Exercising power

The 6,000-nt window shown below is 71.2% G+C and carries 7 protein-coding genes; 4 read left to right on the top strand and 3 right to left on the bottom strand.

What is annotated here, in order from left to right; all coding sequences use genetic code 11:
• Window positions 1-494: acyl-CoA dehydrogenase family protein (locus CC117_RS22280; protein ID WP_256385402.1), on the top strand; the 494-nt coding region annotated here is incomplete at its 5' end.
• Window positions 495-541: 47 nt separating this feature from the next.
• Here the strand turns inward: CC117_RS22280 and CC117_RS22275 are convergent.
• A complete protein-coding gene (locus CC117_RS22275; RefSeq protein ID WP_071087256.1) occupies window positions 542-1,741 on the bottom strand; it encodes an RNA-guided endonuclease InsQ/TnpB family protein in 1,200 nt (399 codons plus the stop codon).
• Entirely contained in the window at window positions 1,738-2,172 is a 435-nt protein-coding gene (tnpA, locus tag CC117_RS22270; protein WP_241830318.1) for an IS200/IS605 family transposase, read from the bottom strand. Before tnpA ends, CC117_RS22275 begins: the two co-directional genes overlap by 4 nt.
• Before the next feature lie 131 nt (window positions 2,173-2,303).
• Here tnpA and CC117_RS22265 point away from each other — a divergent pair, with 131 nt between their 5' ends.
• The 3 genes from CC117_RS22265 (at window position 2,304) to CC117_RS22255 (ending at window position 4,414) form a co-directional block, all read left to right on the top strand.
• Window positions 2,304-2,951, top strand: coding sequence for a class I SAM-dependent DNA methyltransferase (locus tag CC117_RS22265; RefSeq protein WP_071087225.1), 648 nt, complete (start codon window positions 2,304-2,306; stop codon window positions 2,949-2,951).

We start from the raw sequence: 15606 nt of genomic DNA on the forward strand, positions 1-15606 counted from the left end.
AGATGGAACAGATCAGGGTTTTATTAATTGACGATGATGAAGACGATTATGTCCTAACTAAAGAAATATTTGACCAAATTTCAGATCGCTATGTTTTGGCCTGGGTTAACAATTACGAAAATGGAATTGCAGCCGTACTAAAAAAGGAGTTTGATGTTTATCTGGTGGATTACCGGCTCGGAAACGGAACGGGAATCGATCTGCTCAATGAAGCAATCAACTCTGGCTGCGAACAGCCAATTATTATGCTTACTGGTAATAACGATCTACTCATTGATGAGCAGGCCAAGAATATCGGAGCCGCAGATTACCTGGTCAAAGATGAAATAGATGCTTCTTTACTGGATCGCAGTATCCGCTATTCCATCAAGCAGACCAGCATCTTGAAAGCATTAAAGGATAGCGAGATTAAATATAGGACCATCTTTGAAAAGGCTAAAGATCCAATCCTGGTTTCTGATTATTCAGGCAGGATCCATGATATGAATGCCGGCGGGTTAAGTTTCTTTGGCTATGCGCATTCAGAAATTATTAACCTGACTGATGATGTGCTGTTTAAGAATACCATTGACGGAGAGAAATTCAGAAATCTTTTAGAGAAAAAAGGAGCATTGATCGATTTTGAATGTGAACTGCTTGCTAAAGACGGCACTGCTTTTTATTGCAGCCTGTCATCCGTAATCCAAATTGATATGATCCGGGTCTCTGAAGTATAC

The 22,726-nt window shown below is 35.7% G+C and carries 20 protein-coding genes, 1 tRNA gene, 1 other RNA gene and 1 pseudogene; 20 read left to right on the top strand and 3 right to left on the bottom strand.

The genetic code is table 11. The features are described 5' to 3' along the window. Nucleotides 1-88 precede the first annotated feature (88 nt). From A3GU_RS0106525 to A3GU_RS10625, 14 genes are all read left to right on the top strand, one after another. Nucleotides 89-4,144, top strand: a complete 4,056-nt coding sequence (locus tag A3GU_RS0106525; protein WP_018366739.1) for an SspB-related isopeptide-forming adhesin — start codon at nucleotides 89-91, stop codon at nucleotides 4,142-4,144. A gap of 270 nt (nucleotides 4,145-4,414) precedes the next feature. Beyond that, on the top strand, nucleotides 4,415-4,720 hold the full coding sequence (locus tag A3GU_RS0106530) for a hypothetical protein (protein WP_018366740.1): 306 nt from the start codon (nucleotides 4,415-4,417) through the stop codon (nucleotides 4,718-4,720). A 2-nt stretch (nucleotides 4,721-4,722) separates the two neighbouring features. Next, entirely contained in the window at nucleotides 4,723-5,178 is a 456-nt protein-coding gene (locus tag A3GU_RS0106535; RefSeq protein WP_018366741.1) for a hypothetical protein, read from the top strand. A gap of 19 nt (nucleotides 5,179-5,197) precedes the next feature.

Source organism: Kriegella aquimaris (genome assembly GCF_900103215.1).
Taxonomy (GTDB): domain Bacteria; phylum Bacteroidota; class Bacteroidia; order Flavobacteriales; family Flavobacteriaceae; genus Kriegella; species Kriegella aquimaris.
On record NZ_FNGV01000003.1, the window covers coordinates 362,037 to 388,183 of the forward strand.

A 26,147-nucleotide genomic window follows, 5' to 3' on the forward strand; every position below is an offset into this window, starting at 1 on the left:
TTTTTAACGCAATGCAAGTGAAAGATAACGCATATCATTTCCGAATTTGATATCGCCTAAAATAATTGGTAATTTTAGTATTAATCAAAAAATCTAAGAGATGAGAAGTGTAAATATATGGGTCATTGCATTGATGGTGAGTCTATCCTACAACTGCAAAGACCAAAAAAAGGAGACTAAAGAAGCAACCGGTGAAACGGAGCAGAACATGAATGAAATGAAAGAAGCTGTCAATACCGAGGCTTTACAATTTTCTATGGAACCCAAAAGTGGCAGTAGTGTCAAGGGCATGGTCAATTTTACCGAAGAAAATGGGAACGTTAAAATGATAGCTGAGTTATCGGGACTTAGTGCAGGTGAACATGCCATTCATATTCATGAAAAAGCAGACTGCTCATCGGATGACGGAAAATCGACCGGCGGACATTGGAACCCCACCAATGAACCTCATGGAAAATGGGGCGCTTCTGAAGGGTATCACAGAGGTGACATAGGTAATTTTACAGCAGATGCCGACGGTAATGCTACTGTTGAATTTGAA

The Greek presidency of the EU came to a close in a climate of praise for Prime Minister Costas Simitis. Given the endemic pomposity of parliaments around the world, Greece received an unprecedented amount of gratitude that stemmed from across Europe’s political spectrum. The Greek presidency deserves our credit because it managed «with great leadership skills to hold the rudder on a course that was no cruise but an Odyssey,» said Baron Crespo, leader of the Socialist Group in the Euro-parliament. Hans Gert Petering, president of the European People’s Party, characterized the Greek presidency as «enlightened,» while the Green Party had as much praise in store: «A small country proved that it is able to guide the EU. I congratulate you because you proved that a six-month rotation enriches [the EU] and is, in fact, a creative element for the Union,» said Johannes Voggenhuber, an Austrian MEP from the Greens. Carlos Lage, a Portuguese MEP, stressed that «the Greek presidency must constitute a point of reference for future presidencies.» The Euro-deputies’ compliments, which followed similar remarks by European leaders, were joined by the congratulations of European Commission President Romano Prodi. «In these six months, the Greek presidency has steered us safely through the most troubled waters with that sure touch and gift for debate that has characterized the Greek people since the dawn of our civilization,» he said. Addressing Simitis, Prodi said that «man is proved by exercise of power… You have proved yourself worthy of exercising power.» True, «man is proved by exercise of power.» However, Simitis’s power should be exercised first and foremost at home. Unfortunately, while the premier is overwhelmed by rightful expressions of gratitude in Europe, at the same time he is faced with his worst domestic political crisis so far. This crisis is less a result of criticism from New Democracy or Simitis’s own party rivals than of public disenchantment with the government impasse – a grievance that overrides any other government achievement. To the anxious and, at times, humiliating everyday life of the vast majority of citizens and the economic woes of the lower strata are added the provocative profits of our «national» contractors and suppliers at the expense of the public purse. This is also an aspect of Simitis’s rule, in the light of which he will be judged at the polls.

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